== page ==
The caudal approach to the epidural space involves the use of a Tuohy needle, an intravenous catheter, or a hypodermic needle to puncture the sacrococcygeal membrane . Injecting local anaesthetic at this level can result in analgesia and/or anaesthesia of the perineum and groin areas. The caudal epidural technique is often used in infants and children undergoing surgery involving the groin, pelvis or lower extremities. In this population, caudal epidural analgesia is usually combined with general anaesthesia since most children do not tolerate surgery when regional anaesthesia is employed as the sole modality.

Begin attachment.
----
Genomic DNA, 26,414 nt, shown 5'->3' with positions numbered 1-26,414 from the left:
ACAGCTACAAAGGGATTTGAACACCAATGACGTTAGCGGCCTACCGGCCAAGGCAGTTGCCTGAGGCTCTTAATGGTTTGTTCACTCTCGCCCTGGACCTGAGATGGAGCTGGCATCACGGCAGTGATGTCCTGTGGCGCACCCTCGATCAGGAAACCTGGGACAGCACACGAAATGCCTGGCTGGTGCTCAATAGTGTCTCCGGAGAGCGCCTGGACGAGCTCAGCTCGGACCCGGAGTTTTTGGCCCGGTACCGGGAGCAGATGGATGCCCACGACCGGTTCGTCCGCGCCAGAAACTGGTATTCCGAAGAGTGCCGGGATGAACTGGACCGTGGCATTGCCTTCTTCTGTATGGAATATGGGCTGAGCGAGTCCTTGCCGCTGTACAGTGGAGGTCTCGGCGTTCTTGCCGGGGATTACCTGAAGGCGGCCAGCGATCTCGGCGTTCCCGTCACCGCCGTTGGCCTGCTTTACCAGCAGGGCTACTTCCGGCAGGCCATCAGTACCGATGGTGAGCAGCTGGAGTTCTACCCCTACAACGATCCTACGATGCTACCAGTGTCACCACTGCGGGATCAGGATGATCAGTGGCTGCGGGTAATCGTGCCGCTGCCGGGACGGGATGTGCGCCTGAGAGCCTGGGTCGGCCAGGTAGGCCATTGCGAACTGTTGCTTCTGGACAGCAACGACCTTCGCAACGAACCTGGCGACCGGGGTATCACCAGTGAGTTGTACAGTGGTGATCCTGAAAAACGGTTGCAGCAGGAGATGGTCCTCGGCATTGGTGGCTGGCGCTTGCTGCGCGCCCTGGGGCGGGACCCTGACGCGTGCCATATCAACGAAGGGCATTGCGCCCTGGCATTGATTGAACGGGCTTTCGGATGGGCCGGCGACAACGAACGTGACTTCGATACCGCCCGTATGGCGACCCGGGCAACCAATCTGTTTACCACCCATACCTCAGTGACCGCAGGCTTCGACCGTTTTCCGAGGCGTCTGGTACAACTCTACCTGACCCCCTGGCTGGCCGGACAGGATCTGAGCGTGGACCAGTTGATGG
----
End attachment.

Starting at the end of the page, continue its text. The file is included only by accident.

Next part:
With the numerous points we have to choose from for our steroid injections most will find the glutes and lateral (side) deltoid head to be the most comfortable and convenient points of administration. Injection sites such as calves and traps are highly warned against; although in terms of adequate injection sites they are fine, they can produce a fair amount of pain in the individual. No matter where you choose to inject always practice sanitary methods; do not reuse needles or syringes, clean the area thoroughly before injection and always sterilize with alcohol beforehand.